Primary Care Physician
Dr. Orrange received her BA in Biology at the University of California, San Diego, and a Masters Degree in Health Sciences at the Johns Hopkins University School of Public Health. She received her MD from the USC Keck School of…
Hepatitis B or C: How to Avoid Infection During a Procedure
Posted in Hepatitis B by Dr. Sharon Orrange on May 17, 2013
Imagine you receive a letter from the doctor or facility where you’ve had a procedure, and this letter tells you there is a chance you were exposed to Hepatitis B or C. While these stories are rare, they do happen. Patients have been infected with Hepatitis C after endoscopy, colonoscopy, and epidural injections.

Before we panic, know that transmission of Hepatitis C is incredibly rare after GI endoscopy procedures, with an estimated frequency of 1 in 1.8 million procedures. Here is what you need to watch out for during a procedure to ensure your risk of infection with a blood-borne illness like Hepatitis C is zilch.

Why a risk of Hepatitis C during endoscopy or colonoscopy? Given the delicate structure of the flexible equipment used, it cannot be autoclaved for sterilization the way we autoclave surgical tools. This means there is a process of mechanical cleaning followed by high-level disinfection, rinsing, drying, and storage. Stringent guidelines exist here, and they were not followed in the recent cases reported in Atlanta. You can ask the nurses at the Endoscopy suite or your doctor for reassurance that they follow these. Let them know you know what they are supposed to be doing.

What you don’t know. Many of these Hepatitis C infections are not from the actual procedure or equipment but from the injection of numbing or calming medication, especially lidocaine. Re-using syringes (yuck) and use of contaminated multiple-dose drug vials was responsible for a Hepatitis outbreak in California in patients receiving epidural injections. What you need to look for is that the lidocaine bottle is a SINGLE use vial (the doctor will break off the glass top for use during your injection) and not a large vial they are using to “draw up” the lidocaine and then re-using for another patient. Single-use drug vials are recommended and should be used by everyone. Period.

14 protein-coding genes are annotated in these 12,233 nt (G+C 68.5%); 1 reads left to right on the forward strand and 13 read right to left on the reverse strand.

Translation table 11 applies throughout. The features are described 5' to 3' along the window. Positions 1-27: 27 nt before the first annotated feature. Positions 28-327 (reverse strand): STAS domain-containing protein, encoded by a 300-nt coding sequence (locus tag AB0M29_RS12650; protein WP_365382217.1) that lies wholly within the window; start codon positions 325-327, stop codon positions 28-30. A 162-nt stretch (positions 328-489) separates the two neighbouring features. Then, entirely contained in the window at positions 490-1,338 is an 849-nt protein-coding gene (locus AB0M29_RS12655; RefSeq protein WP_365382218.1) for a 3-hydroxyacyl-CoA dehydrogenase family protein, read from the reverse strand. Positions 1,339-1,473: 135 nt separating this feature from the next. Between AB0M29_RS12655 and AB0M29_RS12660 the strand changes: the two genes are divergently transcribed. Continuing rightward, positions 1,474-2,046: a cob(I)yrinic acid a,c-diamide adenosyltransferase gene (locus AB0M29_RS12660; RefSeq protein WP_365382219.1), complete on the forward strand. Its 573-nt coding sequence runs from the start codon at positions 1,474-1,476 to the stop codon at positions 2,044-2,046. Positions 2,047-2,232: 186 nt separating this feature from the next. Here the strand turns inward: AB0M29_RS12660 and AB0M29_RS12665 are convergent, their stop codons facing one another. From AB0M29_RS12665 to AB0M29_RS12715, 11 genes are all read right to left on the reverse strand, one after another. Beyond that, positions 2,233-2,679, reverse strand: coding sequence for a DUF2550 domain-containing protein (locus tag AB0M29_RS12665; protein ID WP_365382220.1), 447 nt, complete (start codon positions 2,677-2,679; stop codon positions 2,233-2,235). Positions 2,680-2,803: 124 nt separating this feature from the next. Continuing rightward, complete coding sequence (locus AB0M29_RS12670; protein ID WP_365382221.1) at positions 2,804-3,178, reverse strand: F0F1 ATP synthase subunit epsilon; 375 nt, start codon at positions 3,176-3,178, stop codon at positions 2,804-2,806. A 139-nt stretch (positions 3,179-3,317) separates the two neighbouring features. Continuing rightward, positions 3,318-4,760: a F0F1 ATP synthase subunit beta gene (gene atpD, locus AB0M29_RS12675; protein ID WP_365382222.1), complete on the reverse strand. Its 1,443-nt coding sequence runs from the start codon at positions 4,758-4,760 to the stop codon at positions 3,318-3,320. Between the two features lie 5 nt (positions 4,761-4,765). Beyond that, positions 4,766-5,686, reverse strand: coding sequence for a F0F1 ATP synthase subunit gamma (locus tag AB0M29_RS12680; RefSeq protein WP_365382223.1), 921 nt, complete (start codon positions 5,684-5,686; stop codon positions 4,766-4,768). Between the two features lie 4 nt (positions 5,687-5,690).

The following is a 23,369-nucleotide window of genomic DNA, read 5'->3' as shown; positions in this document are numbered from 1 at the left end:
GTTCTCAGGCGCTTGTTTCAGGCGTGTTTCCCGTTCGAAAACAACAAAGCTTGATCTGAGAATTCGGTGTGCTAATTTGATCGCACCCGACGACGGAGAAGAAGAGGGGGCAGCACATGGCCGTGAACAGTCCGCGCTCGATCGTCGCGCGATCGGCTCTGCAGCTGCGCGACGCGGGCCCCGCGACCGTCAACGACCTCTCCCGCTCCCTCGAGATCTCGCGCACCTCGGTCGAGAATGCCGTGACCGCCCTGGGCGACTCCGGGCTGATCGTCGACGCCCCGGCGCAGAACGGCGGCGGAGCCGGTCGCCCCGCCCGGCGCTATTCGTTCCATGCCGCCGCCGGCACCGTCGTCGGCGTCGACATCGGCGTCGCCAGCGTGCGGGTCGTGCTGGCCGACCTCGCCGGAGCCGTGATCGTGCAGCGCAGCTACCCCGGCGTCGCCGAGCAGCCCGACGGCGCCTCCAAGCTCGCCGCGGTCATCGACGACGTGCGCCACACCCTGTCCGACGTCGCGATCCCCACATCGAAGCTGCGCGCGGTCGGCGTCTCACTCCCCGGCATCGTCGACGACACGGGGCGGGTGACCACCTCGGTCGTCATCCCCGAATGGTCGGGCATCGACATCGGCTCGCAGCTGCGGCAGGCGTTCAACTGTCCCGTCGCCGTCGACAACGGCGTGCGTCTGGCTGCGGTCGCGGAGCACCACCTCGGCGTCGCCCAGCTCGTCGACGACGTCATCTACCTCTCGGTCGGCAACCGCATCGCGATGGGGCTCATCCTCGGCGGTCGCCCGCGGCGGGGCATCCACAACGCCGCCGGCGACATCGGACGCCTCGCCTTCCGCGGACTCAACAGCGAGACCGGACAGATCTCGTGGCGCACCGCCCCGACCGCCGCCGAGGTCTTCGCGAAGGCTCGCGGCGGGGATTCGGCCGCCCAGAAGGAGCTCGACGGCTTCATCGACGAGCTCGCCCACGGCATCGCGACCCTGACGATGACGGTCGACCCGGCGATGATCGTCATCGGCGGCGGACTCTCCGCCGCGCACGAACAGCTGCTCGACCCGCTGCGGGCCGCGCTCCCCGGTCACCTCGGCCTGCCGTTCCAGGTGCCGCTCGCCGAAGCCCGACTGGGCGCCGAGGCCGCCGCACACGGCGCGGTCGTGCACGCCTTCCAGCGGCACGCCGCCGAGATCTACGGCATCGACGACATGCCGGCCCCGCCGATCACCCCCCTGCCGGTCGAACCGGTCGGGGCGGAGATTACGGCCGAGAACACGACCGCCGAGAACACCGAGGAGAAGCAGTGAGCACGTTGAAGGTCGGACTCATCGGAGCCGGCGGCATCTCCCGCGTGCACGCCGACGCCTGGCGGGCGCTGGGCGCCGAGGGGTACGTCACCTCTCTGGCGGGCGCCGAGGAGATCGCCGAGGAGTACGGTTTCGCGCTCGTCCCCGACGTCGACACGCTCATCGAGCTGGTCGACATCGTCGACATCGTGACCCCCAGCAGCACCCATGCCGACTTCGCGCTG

Hepatitis B: While we may not be able to protect you from the rare patient–to-patient transmission, there are mandates that say all health care employees should be immunized against Hepatitis B. This is basic and you can ask about this.

Now, back to the endoscopy suite. Take a good look around and make sure general infection control principles are being followed. Hand washing needs to happen before and after each patient interaction and each endoscopy procedure, irrespective of whether gloves are used. Be aware that there is separation of soiled and clean tasks and handling of specimens, tissues, soiled linens, and contaminated wastes. You’ll see those red trash cans (toxic waste) apart from the regular white ones so while you are waiting for your procedure make sure the employees are using them correctly.

Risk of transmission of Hepatitis C and B during colonoscopy is rare but be a watchdog and lower your chance to zero.

- Dr. O


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CONDITIONS AND COMMUNITIES: Colon Cancer  •  Hepatitis B  •  Hepatitis C

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I just wish the government would start caring about prevention from the get-go instead of getting caught up in debates regarding cost of treatment when there is already an epidemic. It is much more cost effective to make sanitization a priority to prevent the spread of viruses. There are products out there like SaniGuard sold by ER Distributing that can kill these viruses on contact. Unfortunately, prevention doesn't put money into the pockets of the big pharmaceutical companies
By rogerwax  Feb 05, 2014
Rebetol is use to cure Hepatitis C...
By Aroinda  May 30, 2013
I'm trying hard to not be alarmed as my hubby just had a colonoscopy and now they wanted him to be vaccinated for hep A&B plus have a TB test?? He said the "operating room" looked like an office tho he was at a major provider's facility??
By calady50  May 19, 2013
You left out the HIV risks.
Is this practice even offering to pay for testing due to this inexcusable and undocumented risk to life?
How about treatment being paid by these do tors who clearly did a lousy xsupervisory role to ensure patients were not exposed to unnecessary risk.

How many pa
By SunnyBunn  May 19, 2013
And really.... once a patient is in the suite they are responsible for paying the bill..
Doctors have the deck stacked against us with all their rules and regulations about how they get paid....
this is just another example of the money making proposition that medicine has become when patient care goes down so badly that deaths and life threatening infections are allowed to go on during procedures that should be safe....
where is the justice????
By SunnyBunn  May 18, 2013
These doctors should be libel for injuries such as these during routine procedures!
Why is it that doctors are the ONLY professionals who can cause serious injury like this without any consequences?
There simply is NO excuse for killing someone because of a cancer screening. How does it make any sense to end up with Hep C because "we want to be sure to nip colon cancer in the bud"?
By SunnyBunn  May 18, 2013
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